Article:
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Broadband Beat: Ka-band–The Impossible Dream?

By | October 10, 2001

      Theresa Foley

      With first generation Ka-band satellite systems still on the ground and far from being a sure thing, the action by the Federal Communications Commission (FCC) in August to hand out new Ka-band licenses to 11 operators to occupy nearly three dozen slots isn’t drawing much excitement.

      It’s been roughly a decade since Teledesic first stirred up excitement with its vision of a huge system of low earth orbiting Ka-band satellites. Teledesic originally was supposed to connect millions of computers into the Internet, but the dream never matched the reality. Or maybe it was just bad timing. A decade later, another legion of licensees prepares for the long journey.

      Until some of the early Ka-band systems–Spaceway, Astrolink and Wildblue–launch and sign on customers, these second generation systems are in for a hard time finding money and the necessary partners to move ahead. The 11 new licensees went to CAI Data Systems Inc., Lockheed Martin Corp., Celsat America Inc., Loral Cyberstar Inc., Directcom Networks Inc., Pacific Century Group Inc., Hughes Communications Inc., Panamsat Corp., KastarCom World Satellite LLC, Pegasus Development Corp. and TRW Inc.

      If history is any lesson, the long list will be whittled down to two or three by 2006 when the game is over. With a one-year deadline for the licensees to sign construction contracts (and system launch by 2006), the pressure is on for the new license holders to treat their newly acquired regulatory assets as something more than just place holders for a futuristic business. In the tech and telecom climate of 2001, this is a seemingly impossible task.

      In the old days of the 1980s and even into the 1990s for some, an entrepreneur could crank out the legal paperwork needed to secure an orbital slot and then wheel and deal his or her way through the financing and contracting labyrinth. Visionaries like Clifford Laughton and Charlie Ergan of Echostar were able to bring their companies to an operational point, or in the case of Columbia to a stage where it could be “flipped” in an acquisition by a bigger player. In the current climate, even the largest, best-financed and most conservative satellite companies are struggling against huge odds to get the Ka-band systems they’ve been working on for years into space.

      “Just having a license and a good set of salesmen to raise money is not sufficient anymore,” says Roger Rusch, the consultant and analyst who has made a career out of tracking Ka-band and other futuristic satellite projects. Of the licenses, he says, “It’s not enough of a trigger to get things rolling.”

      Rusch notes the many years it takes to build momentum for a new satellite system and the strong tendency licensees have of overestimating their customers. “It will be difficult to get these systems rolling. Astrolink, Spaceway and Wildblue I suspect will go on, but the new ones will have a hard time.”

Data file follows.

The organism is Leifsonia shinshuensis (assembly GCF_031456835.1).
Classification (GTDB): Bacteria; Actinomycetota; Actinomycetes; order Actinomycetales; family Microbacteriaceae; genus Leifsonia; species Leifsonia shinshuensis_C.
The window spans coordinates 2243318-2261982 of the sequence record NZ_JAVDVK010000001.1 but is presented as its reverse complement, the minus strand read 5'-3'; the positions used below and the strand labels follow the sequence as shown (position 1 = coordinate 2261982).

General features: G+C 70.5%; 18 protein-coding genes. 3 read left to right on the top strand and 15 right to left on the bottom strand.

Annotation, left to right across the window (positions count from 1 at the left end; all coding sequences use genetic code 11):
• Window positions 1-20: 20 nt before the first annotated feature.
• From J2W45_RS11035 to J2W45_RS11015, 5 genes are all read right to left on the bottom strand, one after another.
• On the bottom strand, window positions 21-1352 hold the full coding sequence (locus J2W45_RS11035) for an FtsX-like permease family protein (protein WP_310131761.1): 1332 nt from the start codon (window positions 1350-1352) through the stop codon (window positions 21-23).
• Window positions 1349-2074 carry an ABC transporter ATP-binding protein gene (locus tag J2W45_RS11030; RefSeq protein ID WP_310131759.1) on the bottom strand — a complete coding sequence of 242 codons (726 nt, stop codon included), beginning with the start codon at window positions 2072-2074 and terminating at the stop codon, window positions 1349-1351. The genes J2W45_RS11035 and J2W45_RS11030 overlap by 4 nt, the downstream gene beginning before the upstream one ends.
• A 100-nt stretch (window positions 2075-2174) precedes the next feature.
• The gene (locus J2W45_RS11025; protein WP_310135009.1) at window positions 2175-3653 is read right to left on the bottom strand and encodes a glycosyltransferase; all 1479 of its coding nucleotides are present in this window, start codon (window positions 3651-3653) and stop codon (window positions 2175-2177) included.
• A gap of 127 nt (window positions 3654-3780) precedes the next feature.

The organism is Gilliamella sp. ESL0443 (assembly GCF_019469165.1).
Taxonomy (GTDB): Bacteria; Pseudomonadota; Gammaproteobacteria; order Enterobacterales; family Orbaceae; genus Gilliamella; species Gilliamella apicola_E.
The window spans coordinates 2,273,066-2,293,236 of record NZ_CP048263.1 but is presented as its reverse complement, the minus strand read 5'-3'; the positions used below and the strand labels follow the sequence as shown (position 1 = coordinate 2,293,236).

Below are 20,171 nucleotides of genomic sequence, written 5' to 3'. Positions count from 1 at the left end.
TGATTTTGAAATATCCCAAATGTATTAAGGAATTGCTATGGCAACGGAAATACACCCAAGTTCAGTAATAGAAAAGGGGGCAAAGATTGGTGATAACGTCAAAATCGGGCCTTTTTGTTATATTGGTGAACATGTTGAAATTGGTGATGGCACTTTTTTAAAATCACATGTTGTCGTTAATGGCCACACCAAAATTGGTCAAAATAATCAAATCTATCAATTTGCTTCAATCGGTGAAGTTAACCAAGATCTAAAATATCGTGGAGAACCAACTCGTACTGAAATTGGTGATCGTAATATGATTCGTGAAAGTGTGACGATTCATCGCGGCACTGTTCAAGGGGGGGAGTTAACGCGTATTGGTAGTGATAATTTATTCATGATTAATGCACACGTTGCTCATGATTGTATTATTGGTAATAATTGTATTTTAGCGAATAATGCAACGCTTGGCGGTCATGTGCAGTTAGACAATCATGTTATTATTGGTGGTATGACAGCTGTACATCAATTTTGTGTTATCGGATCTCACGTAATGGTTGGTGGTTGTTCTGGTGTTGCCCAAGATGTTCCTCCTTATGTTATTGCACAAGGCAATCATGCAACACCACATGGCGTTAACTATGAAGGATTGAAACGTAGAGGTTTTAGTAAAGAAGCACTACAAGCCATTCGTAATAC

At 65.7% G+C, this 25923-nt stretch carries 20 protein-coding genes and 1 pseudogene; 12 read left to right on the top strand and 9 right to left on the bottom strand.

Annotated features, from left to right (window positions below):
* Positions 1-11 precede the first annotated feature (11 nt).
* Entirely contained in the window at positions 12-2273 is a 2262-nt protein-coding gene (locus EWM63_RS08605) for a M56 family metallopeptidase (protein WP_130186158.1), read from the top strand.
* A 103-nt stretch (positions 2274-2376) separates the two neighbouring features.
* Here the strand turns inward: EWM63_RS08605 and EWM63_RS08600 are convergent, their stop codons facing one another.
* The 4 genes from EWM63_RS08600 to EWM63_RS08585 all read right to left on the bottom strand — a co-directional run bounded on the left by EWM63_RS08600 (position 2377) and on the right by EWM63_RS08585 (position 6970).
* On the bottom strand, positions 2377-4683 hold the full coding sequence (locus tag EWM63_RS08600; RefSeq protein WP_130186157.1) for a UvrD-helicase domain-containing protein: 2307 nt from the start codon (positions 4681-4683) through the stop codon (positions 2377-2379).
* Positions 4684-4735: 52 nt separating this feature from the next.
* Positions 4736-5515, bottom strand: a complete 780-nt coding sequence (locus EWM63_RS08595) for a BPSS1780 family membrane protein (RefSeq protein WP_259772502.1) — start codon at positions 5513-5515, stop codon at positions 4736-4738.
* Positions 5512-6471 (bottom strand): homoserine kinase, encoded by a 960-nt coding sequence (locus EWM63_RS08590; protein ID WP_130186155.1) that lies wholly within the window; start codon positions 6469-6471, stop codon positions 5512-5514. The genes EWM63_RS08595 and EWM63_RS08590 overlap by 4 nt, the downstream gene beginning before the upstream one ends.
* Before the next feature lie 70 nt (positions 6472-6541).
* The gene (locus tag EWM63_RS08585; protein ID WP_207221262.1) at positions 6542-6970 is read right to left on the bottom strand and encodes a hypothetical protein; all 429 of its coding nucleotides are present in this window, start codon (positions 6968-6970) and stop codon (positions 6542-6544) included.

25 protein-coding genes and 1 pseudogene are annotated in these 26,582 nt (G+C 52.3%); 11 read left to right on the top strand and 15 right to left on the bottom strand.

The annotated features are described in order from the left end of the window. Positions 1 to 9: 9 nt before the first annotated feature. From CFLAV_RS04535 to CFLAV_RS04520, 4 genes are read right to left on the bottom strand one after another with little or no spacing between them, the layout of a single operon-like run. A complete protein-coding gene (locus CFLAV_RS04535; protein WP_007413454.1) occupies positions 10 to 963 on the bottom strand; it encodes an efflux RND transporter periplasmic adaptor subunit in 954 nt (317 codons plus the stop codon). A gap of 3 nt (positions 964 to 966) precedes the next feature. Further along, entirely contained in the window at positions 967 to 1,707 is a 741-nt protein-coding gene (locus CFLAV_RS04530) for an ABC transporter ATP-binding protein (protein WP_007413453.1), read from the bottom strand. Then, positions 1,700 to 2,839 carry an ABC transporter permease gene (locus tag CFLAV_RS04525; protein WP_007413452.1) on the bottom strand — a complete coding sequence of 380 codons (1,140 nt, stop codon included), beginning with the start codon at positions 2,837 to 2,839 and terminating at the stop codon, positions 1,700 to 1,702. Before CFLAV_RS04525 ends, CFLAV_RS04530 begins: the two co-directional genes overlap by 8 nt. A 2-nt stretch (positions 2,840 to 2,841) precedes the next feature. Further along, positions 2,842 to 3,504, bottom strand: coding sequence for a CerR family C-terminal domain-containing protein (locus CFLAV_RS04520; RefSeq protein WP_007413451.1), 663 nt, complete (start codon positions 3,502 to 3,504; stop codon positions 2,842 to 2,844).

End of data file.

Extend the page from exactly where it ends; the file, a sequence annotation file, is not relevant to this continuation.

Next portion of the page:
Countering the gloom of slow market development and a tough financing climate is confirmation that broadband use climbed by 158 percent in the United States last year. By year’s end, 7.1 million U.S. homes and businesses had high-speed lines, which translated to a growth rate of 63 percent during the second half of the year and 158 percent for the full year. Small homes and businesses had 5.2 million of the broadband lines, with enterprises having the rest. DSL ended the year with two million lines, a 435 percent growth rate for the year. Cable reached a 3.6 million line figure, which translates into 153 percent growth. Ready for the discouraging part? Satellite and fixed wireless technology went from a paltry 50,000 at the start of 2000 to 112,000 at year end.

      Interactive capabilities are up too. The FCC found that 4.3 million of the lines were going at speeds of over 200 kbps in both directions, an increase of 118 percent for the full year.

      Another plus is that the FCC appears to have a strong commitment to get broadband services into all regions of the United States. For rural areas, satellite has a well- recognized advantage over fiber and cable, which can be difficult and expensive to install beyond urban areas. At this point, it isn’t clear, nor does it much matter whether the proposed Ka-band systems are for content distribution or direct Internet access.

      Broadband content owners also are an important part of the demand puzzle, and the announcement in August that five major Hollywood studios would band together to deliver movies-on-demand over the Internet also should encourage broadband entrepreneurs. Theoretically this is a high-bandwidth application but terrestrial broadband also will have some ability to deliver the movies, as those of us who have DSL or some other early broadband technology realize. Digital film delivery into theaters and other broadband applications also advanced during the last year, but much of the new uses need a few more years of development before a tidal wave of demand spills over into the satellite sector.

      With the new Ka-band licenses, the age-old formula of regulate first, finance second and grow the market third, may produce a few more satellite millionaires. But overall, the pursuit of business plans to follow the license awards has a distinctly quixotic air to it.

      Theresa Foley is Via Satellite’s Senior Contributing Editor.

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